Welfare pledges to cost $237B in next five years

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Welfare pledges to cost $237B in next five years


Campaign pledges to boost welfare programs come with a 268 trillion won ($237 billion) price tag over the next five years, Korea’s Finance Ministry said yesterday, adding that tax increases and more government bonds would be unavoidable to pay for them.

The Ministry of Strategy and Finance announced yesterday the findings of its welfare policy task force, which concluded that the execution of all welfare-related campaign promises of each major political party would cost “at least” 268 trillion won during the next five years.

Vice Finance Minister Kim Dong-yeon explained that the ministry is “only releasing the lowest number” because “flexibility of demand remains a variable, and the highest number could suggest a particular political party’s policies.”

Kim declined to say more in deference to election laws that require public servants’ neutrality during the current campaign period before next Wednesday’s general elections.

But despite being the most conservative estimate, the Finance Ministry’s 268 trillion won forecast far exceeds the budget plans of major parties.

The ruling Saenuri Party plans to sink 89 trillion won of government funding over five years into welfare programs - an initial 75.3 trillion won plus an additional 13.7 trillion won for regional governments.

The main opposition Democratic United Party plans to spend 165 trillion won of state budget over five years while also cutting “unnecessary” government spending by 12.3 trillion won and eliminating other “unneeded” welfare programs by 6.4 trillion won.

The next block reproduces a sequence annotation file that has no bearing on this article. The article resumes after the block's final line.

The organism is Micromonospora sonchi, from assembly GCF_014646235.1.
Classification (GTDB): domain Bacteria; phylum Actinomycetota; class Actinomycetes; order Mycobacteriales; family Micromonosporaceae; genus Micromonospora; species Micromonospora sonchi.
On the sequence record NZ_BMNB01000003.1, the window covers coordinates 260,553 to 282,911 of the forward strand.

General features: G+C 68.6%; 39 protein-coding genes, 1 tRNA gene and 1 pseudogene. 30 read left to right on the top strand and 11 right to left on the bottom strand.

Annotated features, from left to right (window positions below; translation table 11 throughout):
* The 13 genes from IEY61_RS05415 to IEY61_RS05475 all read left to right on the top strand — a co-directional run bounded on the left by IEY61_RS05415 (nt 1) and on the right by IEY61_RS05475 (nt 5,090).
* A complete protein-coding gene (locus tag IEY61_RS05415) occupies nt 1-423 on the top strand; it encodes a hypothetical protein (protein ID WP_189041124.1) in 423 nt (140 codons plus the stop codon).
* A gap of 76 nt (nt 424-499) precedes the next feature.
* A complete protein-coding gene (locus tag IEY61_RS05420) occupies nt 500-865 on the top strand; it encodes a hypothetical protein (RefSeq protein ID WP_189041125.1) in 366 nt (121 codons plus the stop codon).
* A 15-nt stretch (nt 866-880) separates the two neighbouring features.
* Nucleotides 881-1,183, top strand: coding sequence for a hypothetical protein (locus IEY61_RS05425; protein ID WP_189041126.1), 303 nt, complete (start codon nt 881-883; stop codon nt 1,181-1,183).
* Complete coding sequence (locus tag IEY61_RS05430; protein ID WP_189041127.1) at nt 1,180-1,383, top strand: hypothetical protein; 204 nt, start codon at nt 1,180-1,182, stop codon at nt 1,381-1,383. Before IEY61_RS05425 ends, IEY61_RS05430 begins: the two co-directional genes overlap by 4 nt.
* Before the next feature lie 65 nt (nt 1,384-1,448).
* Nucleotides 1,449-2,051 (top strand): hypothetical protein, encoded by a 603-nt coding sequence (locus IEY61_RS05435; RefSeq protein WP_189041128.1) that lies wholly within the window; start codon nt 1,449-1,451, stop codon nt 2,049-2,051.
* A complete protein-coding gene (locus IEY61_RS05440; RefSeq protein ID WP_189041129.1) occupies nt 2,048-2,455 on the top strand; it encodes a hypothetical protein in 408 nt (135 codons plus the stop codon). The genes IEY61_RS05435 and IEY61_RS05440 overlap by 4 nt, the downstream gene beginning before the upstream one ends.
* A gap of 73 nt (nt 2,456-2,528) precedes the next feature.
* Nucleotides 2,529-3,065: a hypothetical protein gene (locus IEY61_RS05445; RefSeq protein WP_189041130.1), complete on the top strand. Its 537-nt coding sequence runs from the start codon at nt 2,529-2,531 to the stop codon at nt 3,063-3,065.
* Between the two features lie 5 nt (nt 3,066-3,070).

Although the Finance Ministry did not reveal exactly how it arrived at its estimate - which is three times higher than the Saenuri’s estimate and 62 percent higher than the DUP’s - private-sector analysts have been saying for weeks that both parties’ plans for increased welfare were unrealistic without significant tax increases.

“[The DUP’s] plan to funnel an additional 32 trillion won per year on average toward welfare funding is impossible without adding new tax categories,” said Kang Jang-seok, professor of politics at Kookmin University. “It would be more honest to outline a plan to increase taxation rates.”

As for Saenuri, “In order to reach the plan of funding 89 trillion won over five years, government spending would need to be cut by 10.7 trillion won, while tax revenues would have to increase by 7.1 trillion won,” said Lee Young-hwan, professor of tax policy at Keimyung University.

“But that is not mentioned anywhere.”

“[Parties] plan to fund [the welfare programs] in three ways: increasing tax revenue through reform of the tax system, increasing revenue through reform of social insurance, including the national health insurance system, and restructuring government spending,” said Kim of the Finance Ministry.

“A large portion comes from restructuring government spending, but many regional districts have actually been pumping out pledges for regional development [during the election]. We believe there will be difficulties in funding [the programs].”

Political parties’ unwillingness to underpin welfare pledges with solid budgetary arithmetic reflects Koreans’ desire for more welfare programs and a sharp unwillingness to pay for it from their own pockets.

A phone survey of 1,008 people conducted by Hyundai Research Institute in early March found that respondents who said Korea’s current welfare programs were “inadequate” outnumbered those that found them “adequate” by four to one.

But only 4.9 percent of all respondents answered that new welfare programs should be paid for through higher tax rates.

By Lee Jung-yoon [joyce@joongang.co.kr]
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